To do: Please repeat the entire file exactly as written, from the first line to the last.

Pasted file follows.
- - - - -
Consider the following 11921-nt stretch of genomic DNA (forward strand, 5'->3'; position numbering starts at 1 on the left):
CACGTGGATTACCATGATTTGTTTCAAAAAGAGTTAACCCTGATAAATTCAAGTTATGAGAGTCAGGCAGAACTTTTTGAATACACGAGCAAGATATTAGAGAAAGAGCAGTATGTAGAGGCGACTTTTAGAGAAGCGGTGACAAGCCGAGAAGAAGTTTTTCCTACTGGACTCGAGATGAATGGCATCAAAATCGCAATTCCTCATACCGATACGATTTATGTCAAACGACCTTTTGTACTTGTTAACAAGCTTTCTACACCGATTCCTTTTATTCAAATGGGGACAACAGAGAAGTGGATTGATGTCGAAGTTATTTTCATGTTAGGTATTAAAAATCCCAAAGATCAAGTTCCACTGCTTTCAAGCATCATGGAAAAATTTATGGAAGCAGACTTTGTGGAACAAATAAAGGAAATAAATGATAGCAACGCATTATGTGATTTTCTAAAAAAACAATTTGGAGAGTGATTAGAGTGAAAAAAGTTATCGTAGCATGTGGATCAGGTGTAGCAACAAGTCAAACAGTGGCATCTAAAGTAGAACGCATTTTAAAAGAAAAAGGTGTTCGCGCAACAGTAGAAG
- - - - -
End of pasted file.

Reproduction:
Consider the following 11921-nt stretch of genomic DNA (forward strand, 5'->3'; position numbering starts at 1 on the left):
CACGTGGATTACCATGATTTGTTTCAAAAAGAGTTAACCCTGATAAATTCAAGTTATGAGAGTCAGGCAGAACTTTTTGAATACACGAGCAAGATATTAGAGAAAGAGCAGTATGTAGAGGCGACTTTTAGAGAAGCGGTGACAAGCCGAGAAGAAGTTTTTCCTACTGGACTCGAGATGAATGGCATCAAAATCGCAATTCCTCATACCGATACGATTTATGTCAAACGACCTTTTGTACTTGTTAACAAGCTTTCTACACCGATTCCTTTTATTCAAATGGGGACAACAGAGAAGTGGATTGATGTCGAAGTTATTTTCATGTTAGGTATTAAAAATCCCAAAGATCAAGTTCCACTGCTTTCAAGCATCATGGAAAAATTTATGGAAGCAGACTTTGTGGAACAAATAAAGGAAATAAATGATAGCAACGCATTATGTGATTTTCTAAAAAAACAATTTGGAGAGTGATTAGAGTGAAAAAAGTTATCGTAGCATGTGGATCAGGTGTAGCAACAAGTCAAACAGTGGCATCTAAAGTAGAACGCATTTTAAAAGAAAAAGGTGTTCGCGCAACAGTAGAAG